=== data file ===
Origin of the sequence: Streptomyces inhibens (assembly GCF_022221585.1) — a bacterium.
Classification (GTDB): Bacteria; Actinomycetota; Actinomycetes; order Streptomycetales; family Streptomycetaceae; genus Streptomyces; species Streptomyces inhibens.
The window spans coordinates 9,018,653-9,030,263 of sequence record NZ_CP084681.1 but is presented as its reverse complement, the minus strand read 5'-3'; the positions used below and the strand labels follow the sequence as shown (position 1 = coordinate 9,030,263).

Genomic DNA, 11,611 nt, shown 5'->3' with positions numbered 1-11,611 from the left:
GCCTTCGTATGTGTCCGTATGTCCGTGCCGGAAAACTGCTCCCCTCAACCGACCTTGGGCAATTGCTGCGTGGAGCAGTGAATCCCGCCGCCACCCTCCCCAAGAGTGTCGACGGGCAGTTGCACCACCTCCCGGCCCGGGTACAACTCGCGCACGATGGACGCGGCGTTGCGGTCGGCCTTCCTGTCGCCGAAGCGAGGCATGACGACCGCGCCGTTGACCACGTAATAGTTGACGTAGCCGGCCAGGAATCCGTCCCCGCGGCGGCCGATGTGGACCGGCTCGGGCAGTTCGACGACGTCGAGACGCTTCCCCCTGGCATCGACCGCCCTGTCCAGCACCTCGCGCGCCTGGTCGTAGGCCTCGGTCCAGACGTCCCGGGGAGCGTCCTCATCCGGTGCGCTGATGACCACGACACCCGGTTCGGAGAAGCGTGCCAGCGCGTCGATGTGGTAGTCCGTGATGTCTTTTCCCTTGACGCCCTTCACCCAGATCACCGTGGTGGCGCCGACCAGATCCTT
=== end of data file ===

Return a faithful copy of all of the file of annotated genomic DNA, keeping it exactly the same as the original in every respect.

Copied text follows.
Origin of the sequence: Streptomyces inhibens (assembly GCF_022221585.1) — a bacterium.
Classification (GTDB): Bacteria; Actinomycetota; Actinomycetes; order Streptomycetales; family Streptomycetaceae; genus Streptomyces; species Streptomyces inhibens.
The window spans coordinates 9,018,653-9,030,263 of sequence record NZ_CP084681.1 but is presented as its reverse complement, the minus strand read 5'-3'; the positions used below and the strand labels follow the sequence as shown (position 1 = coordinate 9,030,263).

Genomic DNA, 11,611 nt, shown 5'->3' with positions numbered 1-11,611 from the left:
GCCTTCGTATGTGTCCGTATGTCCGTGCCGGAAAACTGCTCCCCTCAACCGACCTTGGGCAATTGCTGCGTGGAGCAGTGAATCCCGCCGCCACCCTCCCCAAGAGTGTCGACGGGCAGTTGCACCACCTCCCGGCCCGGGTACAACTCGCGCACGATGGACGCGGCGTTGCGGTCGGCCTTCCTGTCGCCGAAGCGAGGCATGACGACCGCGCCGTTGACCACGTAATAGTTGACGTAGCCGGCCAGGAATCCGTCCCCGCGGCGGCCGATGTGGACCGGCTCGGGCAGTTCGACGACGTCGAGACGCTTCCCCCTGGCATCGACCGCCCTGTCCAGCACCTCGCGCGCCTGGTCGTAGGCCTCGGTCCAGACGTCCCGGGGAGCGTCCTCATCCGGTGCGCTGATGACCACGACACCCGGTTCGGAGAAGCGTGCCAGCGCGTCGATGTGGTAGTCCGTGATGTCTTTTCCCTTGACGCCCTTCACCCAGATCACCGTGGTGGCGCCGACCAGATCCTT